One of the beautiful things about practicing yoga is that you do not have to ‘get it right’ or have the perfect body. Although some practitioners might have an incredible backbend – see the pictures in Iyengar’s Light on Yoga as an example – they too can always deepen their postures. Yoga is a continual sense of becoming. It is exceptionally rare, if not completely impossible, to find someone who does not feel that they could improve their asana [posture] practice if their body was a little bit different. If only I had a more flexible lumber spine for improving my backbend. If only I had stronger arms for balancing in the crow. If only my hips were looser so that I could improve my lotus. You hear these words so often after classes, that I’m surprised there isn’t a word in Sanskrit for kvetching.
One thing we can do during the nine days and Tisha B’Av is to experience a yoga practice where we hold postures and really draw our awareness to our own physical limitations. Just as the Temple isn’t whole, there are parts of our bodies which don’t function the way we would like, and may be a source of pain or discomfort. Although yoga should never be painful, it can be a way of exploring our physical limits.
A good place to start is with some sitting postures, such as cross-legged, half-lotus or full lotus, and just holding the posture for as long as you can, drawing attention to your breath and deepening the posture as much as you are able to. Your spine doesn’t twist as much as you’d like? Good! Your shoulders are tighter than you’d like them? Great. Now is the time to hold an awareness of your limits, the feeling of being incomplete, and the fact that things are not as perfect as they could be.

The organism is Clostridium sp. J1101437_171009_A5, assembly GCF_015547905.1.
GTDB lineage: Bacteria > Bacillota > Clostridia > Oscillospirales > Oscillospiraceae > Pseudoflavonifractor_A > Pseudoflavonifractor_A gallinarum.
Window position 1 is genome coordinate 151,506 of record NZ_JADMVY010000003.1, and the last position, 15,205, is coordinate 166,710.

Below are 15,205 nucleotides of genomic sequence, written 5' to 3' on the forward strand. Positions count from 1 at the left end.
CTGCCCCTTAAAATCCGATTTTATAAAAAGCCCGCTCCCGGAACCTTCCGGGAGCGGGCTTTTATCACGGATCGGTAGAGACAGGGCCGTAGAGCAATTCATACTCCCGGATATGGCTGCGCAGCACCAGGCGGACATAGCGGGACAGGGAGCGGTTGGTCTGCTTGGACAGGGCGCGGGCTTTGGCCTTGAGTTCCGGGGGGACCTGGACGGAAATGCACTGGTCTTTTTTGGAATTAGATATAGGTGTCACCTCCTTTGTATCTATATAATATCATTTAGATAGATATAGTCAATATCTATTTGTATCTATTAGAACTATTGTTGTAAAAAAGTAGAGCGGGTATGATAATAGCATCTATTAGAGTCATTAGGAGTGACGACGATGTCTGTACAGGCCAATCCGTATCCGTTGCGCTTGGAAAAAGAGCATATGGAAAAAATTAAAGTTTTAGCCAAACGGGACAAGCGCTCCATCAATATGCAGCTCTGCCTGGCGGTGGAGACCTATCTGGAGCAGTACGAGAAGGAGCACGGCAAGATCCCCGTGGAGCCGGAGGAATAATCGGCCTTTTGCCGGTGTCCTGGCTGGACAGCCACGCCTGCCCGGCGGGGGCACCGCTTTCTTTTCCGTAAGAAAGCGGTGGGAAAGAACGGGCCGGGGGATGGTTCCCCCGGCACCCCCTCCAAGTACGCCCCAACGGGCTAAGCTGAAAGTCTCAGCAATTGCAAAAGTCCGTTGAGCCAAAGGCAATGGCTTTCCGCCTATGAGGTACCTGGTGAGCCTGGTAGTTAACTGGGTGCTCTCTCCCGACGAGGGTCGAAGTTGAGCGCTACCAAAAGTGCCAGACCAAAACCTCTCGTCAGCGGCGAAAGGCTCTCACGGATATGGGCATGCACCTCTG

We learned earlier that parts of the body represent areas in the Temple, and a key example is the Kadosh Kadoshim , the Holy of Holies. It was the area of the most intense spiritual connection and the place where the High Priest conversed with God on Yom Kippur . The Holy of Holies corresponds with our hearts, and every yogic posture is concerned with opening the heart space as we take deep, powerful breaths into our thorassic region, and down into our abdomen. As we go through sun salutes and lift our arms up into a high arch, we open the whole area around the heart and can focus on sharing both love and peace.
The Talmud teaches that the Temple was destroyed because of baseless hatred, when people were more obsessed with gratifying their own egos than with the welfare of their fellow humans. Our healing, when it eventually comes, will be achieved through boundless love. We can now practice our yoga and meditate on the fact that we are incomplete, remembering the Hasidic saying said that ‘there is nothing so whole as a broken heart’.
Wishing you a meaningful fast.
Marcus J Freed
Jerusalem, July 19, 2007
Yoga Postures for the Nine Days
Sit cross-legged for a minimum of twenty breaths or two minutes.
Sun salutes (focusing on opening the heart as you hold the high arch).
Bridge and backbends (again, opening out the rib cage).
Sarvasana/corpse posture (keep breathing throughout).
Marcus J Freed (c) 2007